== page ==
3 May 2021
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Case - T2541/11

This decision provides guidance and clarification in three key areas of EP law:

  • it explains when amendments based only on the drawings may be allowable under Art. 123(2) EPC;
  • it helped to clarify what is considered to be an implicit disclosure in a patent application; this is important not only in the assessment of novelty but also of “added subject-matter” under Art. 123(2) EPC; and
  • it provides guidance on when late-filed documents may not be admitted to the proceedings under Art. 114(2) EPC, and why this is not a violation of the party’s right to be heard under Art. 113(1) EPC by a failure to consider evidence.

The EPO provide a summary of the case law of the Boards of Appeal – this decision is cited in that summary here for implicit disclosure, and here for failure to consider evidence. It is also discussed in the CIPA Journal May 2015 for amendment based only on the drawings.

In this opposition appeal, Mewburn Ellis represented the patent proprietor, Napier Turbochargers Limited, against the opponent, ABB Turbo Systems AG, who appealed the decision of the opposition division to maintain Napier’s patent in amended form.

The appeal oral proceedings were focussed on three major issues, which are discussed in turn below.

Amendments based only on the drawings

The first issue was whether an amendment to claim 1 based only on the drawings adds subject matter contrary to Art. 123(2) EPC.

turbocharger drawing

Claim 1 requires an impeller “mounted on a turbocharger shaft by means of an insert that is an interference fit in a blind hole of the impeller” (emphasis added). The blind hole was only disclosed in the drawings of the application as filed.

The opponent argued that the blind hole is only shown in a particular arrangement and context in the drawings and so its inclusion in isolation is an intermediate generalisation which unallowably adds subject-matter.

Mewburn Ellis, for the patent proprietor, successfully argued that the term “blind hole of the impeller” distinguishes the impeller type from a through hole impeller type, and was immediately derivable from the drawings, independent of other features shown but not claimed.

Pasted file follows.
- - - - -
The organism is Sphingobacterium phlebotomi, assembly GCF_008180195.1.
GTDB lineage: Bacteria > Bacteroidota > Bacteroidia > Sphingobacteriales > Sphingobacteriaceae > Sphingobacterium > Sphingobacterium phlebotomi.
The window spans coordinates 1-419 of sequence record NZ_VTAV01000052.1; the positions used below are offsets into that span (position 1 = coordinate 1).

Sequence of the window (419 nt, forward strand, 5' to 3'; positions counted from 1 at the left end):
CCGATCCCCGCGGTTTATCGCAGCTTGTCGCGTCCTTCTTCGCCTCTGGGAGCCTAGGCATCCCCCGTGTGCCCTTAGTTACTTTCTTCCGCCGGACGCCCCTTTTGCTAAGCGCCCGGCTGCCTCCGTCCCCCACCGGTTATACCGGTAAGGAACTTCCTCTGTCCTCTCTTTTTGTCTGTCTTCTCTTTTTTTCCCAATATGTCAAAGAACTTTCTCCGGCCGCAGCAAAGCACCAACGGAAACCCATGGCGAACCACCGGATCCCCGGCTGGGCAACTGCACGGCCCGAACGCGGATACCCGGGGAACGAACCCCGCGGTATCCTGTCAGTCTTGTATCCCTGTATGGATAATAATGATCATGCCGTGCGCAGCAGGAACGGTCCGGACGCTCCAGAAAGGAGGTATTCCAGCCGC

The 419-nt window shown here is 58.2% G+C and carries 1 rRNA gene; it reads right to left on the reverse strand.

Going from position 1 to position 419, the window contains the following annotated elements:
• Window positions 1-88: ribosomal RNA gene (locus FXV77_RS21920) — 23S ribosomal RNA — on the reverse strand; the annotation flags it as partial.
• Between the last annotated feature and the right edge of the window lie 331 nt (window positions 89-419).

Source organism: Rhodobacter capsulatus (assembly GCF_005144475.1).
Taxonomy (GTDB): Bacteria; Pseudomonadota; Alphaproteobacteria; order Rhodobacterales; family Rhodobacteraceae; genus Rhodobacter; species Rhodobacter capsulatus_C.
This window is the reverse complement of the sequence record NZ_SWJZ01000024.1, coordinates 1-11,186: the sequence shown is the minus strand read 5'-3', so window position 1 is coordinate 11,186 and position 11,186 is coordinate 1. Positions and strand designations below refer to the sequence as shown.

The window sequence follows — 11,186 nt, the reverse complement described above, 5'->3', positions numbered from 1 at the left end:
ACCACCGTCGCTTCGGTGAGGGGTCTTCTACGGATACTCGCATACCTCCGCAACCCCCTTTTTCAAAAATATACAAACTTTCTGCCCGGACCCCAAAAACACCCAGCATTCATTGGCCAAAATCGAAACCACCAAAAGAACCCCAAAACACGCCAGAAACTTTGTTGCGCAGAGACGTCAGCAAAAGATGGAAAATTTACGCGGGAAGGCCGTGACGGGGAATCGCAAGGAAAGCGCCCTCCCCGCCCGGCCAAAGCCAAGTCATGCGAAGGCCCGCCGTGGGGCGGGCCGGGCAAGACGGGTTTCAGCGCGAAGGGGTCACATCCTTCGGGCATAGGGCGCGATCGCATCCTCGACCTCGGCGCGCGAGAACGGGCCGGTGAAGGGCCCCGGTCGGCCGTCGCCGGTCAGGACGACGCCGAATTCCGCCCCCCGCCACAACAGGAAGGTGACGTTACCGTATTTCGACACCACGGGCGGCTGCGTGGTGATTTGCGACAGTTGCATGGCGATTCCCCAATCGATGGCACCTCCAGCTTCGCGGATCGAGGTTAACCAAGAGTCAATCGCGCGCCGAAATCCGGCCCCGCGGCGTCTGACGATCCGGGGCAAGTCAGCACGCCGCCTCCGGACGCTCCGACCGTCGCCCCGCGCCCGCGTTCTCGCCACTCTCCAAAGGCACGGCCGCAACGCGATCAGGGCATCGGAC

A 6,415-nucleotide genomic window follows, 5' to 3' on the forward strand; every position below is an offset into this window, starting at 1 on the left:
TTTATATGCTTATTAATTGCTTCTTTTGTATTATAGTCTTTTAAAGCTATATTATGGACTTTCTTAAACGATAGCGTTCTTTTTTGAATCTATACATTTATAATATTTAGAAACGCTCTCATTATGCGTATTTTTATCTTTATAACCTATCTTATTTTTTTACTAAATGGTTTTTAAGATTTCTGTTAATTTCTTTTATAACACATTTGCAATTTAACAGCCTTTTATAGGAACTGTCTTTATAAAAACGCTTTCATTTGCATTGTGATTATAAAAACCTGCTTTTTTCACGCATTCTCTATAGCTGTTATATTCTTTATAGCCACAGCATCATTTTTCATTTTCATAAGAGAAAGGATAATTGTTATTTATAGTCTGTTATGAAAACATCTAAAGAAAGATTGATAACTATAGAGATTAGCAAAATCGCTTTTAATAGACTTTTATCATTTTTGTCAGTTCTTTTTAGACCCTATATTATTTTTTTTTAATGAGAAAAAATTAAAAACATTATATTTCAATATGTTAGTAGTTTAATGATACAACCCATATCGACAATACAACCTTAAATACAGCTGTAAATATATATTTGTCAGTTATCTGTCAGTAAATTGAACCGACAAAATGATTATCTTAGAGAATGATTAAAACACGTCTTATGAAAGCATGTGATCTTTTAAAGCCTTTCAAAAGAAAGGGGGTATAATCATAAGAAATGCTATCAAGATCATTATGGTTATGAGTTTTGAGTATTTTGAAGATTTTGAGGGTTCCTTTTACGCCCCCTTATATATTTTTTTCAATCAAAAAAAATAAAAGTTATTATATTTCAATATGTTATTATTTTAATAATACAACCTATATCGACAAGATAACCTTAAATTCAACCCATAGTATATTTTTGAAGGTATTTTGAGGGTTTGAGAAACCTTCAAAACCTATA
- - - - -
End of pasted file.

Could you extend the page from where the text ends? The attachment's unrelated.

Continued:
The Board of Appeal provided clarification as to when an amendment based only on the drawings is allowable; in addition to the usual requirement that the amendment must be directly and unambiguously derivable by the skilled person, when amendments concern features added from the drawings, the structure and function of the feature must be clearly, unmistakably and fully derivable from the drawings, as well as the fact they can be isolated from the other features.

The Board of Appeal considered that the skilled person, who is familiar with different types of impeller designs, will immediately recognize from the figures that these show blind hole type connections. This is further supported by the object of the invention in the patent as a whole to address the problem of “walking”, which only exists with a blind hole impeller. For these reasons, the Board of Appeal agreed with Mewburn Ellis that this feature was isolated from the other features shown in the drawings, and did not unallowably add subject-matter when introduced into claim 1.

Take home message:

Although it can be difficult, it is possible to successfully add a feature shown only in the drawings into a claim, without also claiming all the other features shown in the drawing. In order to do so, the structure and function of the feature, and the fact the feature can be isolated from the other features shown, must be clearly, unmistakably and fully derivable.

Implicit disclosure

The second issue was whether some of the features of claim 1 were implicitly disclosed in Document E1 – this would be the deciding factor in whether claim 1 lacked novelty over E1.

Claim 1 requires “a constraining ring comprising a material having greater strength and a lower coefficient of thermal expansion than the first material [of the impeller]”.

E1 did not explicitly state that the material of the constraining ring has a lower coefficient of thermal expansion than that of the impeller. The issue here was whether this was implicitly disclosed.

The opponent argued that by choosing appropriate materials for the constraining ring and impeller of E1, the impeller material implicitly has a greater coefficient of thermal expansion than that of the constraining ring.

Mewburn Ellis, for the patent proprietor, successfully argued that any material could be chosen for the constraining ring and the impeller, such that there is no implicit disclosure.

The Board of Appeal explained that as with explicit disclosures, the standard applied to implicit disclosures is the direct and unambiguous disclosure of a feature; i.e. a disclosure which any person skilled in the art would objectively consider as necessarily implied by the explicit content. Assuming that the skilled person would choose appropriate materials for the components, as suggested in the prior art cited in E1, does not mean that this would inevitably mean that the coefficient of thermal expansion of the constraining ring material would be less than that of the impeller material. Even though it might be typical for the skilled person to choose a constraining ring material with a higher coefficient of thermal expansion than that of the impeller, they would not inevitably make such a choice.